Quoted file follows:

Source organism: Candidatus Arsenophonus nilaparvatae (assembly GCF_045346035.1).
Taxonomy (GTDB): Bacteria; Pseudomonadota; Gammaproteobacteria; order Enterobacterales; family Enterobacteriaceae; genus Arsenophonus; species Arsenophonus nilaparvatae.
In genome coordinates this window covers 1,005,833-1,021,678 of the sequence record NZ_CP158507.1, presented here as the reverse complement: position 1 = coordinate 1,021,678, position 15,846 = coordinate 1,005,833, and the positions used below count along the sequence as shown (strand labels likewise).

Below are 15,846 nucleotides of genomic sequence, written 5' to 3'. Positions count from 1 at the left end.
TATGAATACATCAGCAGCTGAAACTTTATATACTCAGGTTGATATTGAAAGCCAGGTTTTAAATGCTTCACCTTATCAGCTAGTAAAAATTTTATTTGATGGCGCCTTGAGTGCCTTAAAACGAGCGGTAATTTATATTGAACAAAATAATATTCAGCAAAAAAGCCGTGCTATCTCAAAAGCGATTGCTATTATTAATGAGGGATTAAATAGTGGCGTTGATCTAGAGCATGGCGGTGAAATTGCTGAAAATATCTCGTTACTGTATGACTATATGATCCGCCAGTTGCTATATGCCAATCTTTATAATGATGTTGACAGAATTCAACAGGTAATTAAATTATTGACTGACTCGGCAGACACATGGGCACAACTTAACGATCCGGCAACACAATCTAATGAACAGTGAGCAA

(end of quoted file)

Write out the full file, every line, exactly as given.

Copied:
Source organism: Candidatus Arsenophonus nilaparvatae (assembly GCF_045346035.1).
Taxonomy (GTDB): Bacteria; Pseudomonadota; Gammaproteobacteria; order Enterobacterales; family Enterobacteriaceae; genus Arsenophonus; species Arsenophonus nilaparvatae.
In genome coordinates this window covers 1,005,833-1,021,678 of the sequence record NZ_CP158507.1, presented here as the reverse complement: position 1 = coordinate 1,021,678, position 15,846 = coordinate 1,005,833, and the positions used below count along the sequence as shown (strand labels likewise).

Below are 15,846 nucleotides of genomic sequence, written 5' to 3'. Positions count from 1 at the left end.
TATGAATACATCAGCAGCTGAAACTTTATATACTCAGGTTGATATTGAAAGCCAGGTTTTAAATGCTTCACCTTATCAGCTAGTAAAAATTTTATTTGATGGCGCCTTGAGTGCCTTAAAACGAGCGGTAATTTATATTGAACAAAATAATATTCAGCAAAAAAGCCGTGCTATCTCAAAAGCGATTGCTATTATTAATGAGGGATTAAATAGTGGCGTTGATCTAGAGCATGGCGGTGAAATTGCTGAAAATATCTCGTTACTGTATGACTATATGATCCGCCAGTTGCTATATGCCAATCTTTATAATGATGTTGACAGAATTCAACAGGTAATTAAATTATTGACTGACTCGGCAGACACATGGGCACAACTTAACGATCCGGCAACACAATCTAATGAACAGTGAGCAA